./sponge -k ../examples/script/groovy/triggers_hello_world.groovy

Press CTRL+C to exit.

3.2.4. JavaScript

JavaScript Hello World trigger example knowledge base file
var HelloWorldTrigger = Java.extend(Trigger, { (1)
    onConfigure: function(self) { (2)
        self.event = "helloEvent"; (3)
    },
    onRun: function(self, event) { (4)
        print(event.get("say")); (5)
    }
});

function onStartup() { (6)
    sponge.event("helloEvent").set("say", "Hello World!").send(); (7)
}

The full source code of this example can be found in the file triggers_hello_world.js

Running this example in the standalone command-line application
./sponge -k ../examples/script/js/triggers_hello_world.js

Press CTRL+C to exit.

3.3. Heartbeat rule example

This example presents a more advanced use case of Sponge.

The rule HeartbeatRule will fire (i.e. execute its onRun method) when it detects a time gap between heartbeat events that is longer than 2 seconds. This scenario could be used in a monitoring system to verify that a particular service is running.

3.3.1. Python

Python Heartbeat example knowledge base file
# Sounds the alarm when heartbeat event stops happening at most every 2 seconds.
class HeartbeatRule(Rule): (1)
    def onConfigure(self): (2)
        self.events = ["heartbeat h1", "heartbeat h2 :none"] (3)
        self.addConditions("h2", lambda rule, event: rule.firstEvent.get("source") == event.get("source")) (4)
        self.duration = Duration.ofSeconds(2) (5)
    def onRun(self, event): (6)
        sponge.event("alarm").set("severity", 1).send() (7)

class AlarmTrigger(Trigger): (8)
    def onConfigure(self):
        self.event = "alarm"
    def onRun(self, event):
        print "Sound the alarm!"
1 The definition of the rule HeartbeatRule.
2 Rule configuration method.
3 Setup HeartbeatRule to listen to heartbeat events (i.e. events that have name "heartbeat") and detect a situation that when heartbeat event happens, then there will be no new heartbeat event for 2 seconds. So it detects a time gap between heartbeat events. To first occurrence of event heartbeat is assigned an alias h1, to the next h2. They are required because the same event type is used more than once. :none sets an event mode for the second occurrence of heartbeat that tells that there should happen no such event.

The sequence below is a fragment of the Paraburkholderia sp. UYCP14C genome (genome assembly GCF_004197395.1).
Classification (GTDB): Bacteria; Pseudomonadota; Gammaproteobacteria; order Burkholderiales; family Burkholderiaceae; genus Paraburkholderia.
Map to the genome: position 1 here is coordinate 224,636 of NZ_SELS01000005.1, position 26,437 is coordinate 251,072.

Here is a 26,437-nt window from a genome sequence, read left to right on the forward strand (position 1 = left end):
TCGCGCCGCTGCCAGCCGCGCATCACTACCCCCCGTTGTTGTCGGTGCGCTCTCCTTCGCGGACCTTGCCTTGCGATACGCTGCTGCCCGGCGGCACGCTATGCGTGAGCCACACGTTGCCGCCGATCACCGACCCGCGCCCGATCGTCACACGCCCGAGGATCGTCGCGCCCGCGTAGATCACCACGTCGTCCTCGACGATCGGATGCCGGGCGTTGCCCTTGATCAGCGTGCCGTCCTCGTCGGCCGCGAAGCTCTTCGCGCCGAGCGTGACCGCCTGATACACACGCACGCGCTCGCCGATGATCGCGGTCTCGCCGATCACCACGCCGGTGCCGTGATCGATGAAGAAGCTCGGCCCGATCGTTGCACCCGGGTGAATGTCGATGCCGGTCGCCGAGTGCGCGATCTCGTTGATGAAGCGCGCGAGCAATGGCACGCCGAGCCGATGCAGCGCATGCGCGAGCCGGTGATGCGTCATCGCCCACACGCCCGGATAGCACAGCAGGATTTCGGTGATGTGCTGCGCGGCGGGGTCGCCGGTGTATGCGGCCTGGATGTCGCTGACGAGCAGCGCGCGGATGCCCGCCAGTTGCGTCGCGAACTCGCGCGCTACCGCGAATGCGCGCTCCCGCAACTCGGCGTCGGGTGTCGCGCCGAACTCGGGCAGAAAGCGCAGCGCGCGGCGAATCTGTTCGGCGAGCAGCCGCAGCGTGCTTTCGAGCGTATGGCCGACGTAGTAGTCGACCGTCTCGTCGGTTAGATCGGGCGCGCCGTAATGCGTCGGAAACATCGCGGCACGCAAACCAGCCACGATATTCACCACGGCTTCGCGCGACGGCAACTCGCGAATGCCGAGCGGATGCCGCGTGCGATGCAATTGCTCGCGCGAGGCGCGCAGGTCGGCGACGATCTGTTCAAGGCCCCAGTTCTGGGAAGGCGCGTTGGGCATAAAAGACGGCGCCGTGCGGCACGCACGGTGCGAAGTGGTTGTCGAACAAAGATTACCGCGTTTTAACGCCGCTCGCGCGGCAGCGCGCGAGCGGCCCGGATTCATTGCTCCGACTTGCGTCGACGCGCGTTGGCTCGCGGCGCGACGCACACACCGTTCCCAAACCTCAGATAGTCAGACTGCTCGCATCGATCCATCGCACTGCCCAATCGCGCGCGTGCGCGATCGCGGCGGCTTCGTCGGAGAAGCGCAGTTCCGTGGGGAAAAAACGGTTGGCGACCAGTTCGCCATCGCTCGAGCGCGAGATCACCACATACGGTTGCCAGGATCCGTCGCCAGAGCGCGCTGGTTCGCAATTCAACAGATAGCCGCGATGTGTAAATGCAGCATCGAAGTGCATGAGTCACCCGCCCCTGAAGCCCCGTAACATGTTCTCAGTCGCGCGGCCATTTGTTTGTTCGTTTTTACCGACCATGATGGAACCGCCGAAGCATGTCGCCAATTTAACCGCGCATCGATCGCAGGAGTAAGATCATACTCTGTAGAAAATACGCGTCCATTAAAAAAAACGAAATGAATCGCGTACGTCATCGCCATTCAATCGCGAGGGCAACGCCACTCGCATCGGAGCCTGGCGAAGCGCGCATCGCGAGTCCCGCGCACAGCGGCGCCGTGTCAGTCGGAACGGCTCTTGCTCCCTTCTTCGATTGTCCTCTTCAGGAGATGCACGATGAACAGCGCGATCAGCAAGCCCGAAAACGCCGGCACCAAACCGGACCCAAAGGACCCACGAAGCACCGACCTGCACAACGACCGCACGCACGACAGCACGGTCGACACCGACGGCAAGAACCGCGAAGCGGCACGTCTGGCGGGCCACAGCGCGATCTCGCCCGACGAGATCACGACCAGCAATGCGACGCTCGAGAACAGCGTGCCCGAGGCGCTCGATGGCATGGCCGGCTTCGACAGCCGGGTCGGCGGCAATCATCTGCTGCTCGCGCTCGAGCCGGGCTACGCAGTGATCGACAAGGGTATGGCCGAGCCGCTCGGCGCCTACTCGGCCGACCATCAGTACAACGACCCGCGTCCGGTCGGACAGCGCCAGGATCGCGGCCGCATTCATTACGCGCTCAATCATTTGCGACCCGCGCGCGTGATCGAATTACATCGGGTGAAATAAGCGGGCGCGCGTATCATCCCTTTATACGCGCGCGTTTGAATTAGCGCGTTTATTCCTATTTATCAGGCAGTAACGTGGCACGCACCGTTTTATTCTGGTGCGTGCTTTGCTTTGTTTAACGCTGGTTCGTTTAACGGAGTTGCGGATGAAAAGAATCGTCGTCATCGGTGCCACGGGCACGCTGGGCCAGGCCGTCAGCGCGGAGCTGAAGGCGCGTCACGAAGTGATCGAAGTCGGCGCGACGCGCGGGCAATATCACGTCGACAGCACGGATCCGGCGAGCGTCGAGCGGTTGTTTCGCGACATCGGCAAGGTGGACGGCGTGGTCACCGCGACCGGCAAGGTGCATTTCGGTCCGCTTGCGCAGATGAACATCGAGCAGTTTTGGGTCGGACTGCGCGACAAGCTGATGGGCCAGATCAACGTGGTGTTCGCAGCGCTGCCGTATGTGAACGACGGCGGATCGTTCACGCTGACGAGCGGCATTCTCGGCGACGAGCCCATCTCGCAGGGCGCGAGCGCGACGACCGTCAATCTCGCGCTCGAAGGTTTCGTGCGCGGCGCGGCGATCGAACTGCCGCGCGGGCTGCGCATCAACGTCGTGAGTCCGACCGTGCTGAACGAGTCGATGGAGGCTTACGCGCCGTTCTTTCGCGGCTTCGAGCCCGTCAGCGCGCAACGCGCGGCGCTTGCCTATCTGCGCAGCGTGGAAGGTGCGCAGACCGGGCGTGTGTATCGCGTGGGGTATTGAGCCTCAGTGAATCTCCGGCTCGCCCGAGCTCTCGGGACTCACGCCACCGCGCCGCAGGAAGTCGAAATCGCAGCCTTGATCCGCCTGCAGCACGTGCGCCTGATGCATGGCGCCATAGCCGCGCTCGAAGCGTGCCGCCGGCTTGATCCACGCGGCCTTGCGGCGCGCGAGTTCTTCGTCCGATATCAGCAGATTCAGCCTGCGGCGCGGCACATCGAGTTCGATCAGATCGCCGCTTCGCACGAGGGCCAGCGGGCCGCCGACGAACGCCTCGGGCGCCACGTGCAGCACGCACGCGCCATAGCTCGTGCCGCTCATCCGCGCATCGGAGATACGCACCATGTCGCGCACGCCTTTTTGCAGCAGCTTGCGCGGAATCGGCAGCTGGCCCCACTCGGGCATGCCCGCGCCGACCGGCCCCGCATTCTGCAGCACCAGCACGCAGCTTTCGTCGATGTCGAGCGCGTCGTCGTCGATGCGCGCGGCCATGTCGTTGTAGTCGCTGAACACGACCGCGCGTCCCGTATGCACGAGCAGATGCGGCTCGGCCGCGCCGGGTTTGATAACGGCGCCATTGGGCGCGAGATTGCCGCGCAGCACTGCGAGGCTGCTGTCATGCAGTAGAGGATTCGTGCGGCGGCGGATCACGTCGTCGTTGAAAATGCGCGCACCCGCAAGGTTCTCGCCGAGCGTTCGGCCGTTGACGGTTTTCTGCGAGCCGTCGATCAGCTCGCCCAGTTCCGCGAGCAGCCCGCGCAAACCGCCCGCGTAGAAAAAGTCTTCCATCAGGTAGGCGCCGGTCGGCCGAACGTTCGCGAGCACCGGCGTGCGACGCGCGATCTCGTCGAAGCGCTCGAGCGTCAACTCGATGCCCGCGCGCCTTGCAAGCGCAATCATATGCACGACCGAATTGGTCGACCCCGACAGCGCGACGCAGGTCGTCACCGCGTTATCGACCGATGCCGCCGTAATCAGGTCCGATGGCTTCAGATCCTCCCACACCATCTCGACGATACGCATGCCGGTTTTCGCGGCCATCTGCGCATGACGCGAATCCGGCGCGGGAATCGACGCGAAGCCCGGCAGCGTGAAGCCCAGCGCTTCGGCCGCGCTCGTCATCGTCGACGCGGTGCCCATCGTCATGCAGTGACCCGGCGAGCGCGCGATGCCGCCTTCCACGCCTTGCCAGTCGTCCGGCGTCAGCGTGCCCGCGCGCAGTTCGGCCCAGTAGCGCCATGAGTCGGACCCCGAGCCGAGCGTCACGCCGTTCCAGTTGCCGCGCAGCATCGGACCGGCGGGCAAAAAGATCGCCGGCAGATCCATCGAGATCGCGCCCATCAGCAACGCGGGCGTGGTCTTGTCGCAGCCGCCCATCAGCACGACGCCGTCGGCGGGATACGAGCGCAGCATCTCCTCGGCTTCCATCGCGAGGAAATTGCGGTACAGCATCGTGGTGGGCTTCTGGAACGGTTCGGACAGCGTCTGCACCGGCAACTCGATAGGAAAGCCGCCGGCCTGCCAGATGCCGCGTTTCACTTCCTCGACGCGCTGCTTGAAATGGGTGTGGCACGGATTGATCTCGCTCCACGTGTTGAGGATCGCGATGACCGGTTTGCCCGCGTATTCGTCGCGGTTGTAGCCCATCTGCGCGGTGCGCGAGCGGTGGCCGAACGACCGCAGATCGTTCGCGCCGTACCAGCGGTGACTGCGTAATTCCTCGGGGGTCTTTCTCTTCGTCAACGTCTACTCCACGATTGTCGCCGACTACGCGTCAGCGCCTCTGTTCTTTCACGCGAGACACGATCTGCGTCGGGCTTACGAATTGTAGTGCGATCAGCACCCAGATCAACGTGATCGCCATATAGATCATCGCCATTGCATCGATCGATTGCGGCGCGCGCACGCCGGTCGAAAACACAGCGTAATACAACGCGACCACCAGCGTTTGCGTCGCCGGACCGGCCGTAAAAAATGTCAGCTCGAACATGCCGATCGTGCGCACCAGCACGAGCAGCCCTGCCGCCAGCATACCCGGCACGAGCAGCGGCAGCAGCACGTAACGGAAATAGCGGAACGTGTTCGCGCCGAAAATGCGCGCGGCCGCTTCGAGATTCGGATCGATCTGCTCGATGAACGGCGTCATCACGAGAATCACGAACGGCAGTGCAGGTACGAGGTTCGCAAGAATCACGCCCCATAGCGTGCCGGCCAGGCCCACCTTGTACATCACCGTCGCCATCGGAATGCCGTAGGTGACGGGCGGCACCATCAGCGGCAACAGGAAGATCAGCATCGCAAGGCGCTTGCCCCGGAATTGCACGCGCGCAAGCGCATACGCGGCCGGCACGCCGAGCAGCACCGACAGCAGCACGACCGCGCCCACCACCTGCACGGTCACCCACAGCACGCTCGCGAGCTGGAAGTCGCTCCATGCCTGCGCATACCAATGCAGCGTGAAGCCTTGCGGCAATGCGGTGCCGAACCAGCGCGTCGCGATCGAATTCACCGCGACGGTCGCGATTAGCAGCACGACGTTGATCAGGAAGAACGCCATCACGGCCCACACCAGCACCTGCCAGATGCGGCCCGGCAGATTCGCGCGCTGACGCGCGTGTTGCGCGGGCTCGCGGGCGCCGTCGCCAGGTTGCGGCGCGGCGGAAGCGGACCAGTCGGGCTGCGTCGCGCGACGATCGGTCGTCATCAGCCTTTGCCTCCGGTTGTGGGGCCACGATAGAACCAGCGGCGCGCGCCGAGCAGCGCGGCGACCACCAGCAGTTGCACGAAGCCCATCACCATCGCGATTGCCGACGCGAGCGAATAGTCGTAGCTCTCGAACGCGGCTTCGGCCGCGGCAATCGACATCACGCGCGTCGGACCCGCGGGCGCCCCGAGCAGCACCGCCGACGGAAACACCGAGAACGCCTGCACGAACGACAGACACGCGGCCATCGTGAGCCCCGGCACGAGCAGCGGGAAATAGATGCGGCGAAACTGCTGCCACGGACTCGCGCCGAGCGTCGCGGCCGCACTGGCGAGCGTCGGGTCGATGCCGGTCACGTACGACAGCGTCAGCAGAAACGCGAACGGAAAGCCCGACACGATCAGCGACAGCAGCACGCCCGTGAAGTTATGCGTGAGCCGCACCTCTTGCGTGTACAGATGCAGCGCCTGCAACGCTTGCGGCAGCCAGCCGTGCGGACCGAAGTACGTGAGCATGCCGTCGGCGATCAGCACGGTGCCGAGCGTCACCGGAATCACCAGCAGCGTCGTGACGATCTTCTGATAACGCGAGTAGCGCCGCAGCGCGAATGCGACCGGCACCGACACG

4 Add the event condition for the event h2 that correlates events that have the same source (specified as an event attribute). The rule.firstEvent property is a reference to the first event accepted by this rule (in this case h1).
5 Set a duration of this rule to 2 seconds. After that time (counting since the occurrence of h1) the state of the rule will be verified and if the specified situation happens, the rule will fire.
6 The onRun method will be called when a specified situation takes place. The event argument is a reference to the last event in the sequence, so in this case it is null because there is no second event. The complete sequence of events will be returned by the method getEventSequence(). A single event instance is returned by the method getEvent(eventAlias).
7 Send a new alarm event that will be processed on a more abstract level.
8 A trigger that listens to alarm events and prints that the alarm has been activated. In the real use case the rule could, for example, send an email or SMS.

The full source code of this example can be found in the file rules_heartbeat.py.

Running this example in the standalone command-line application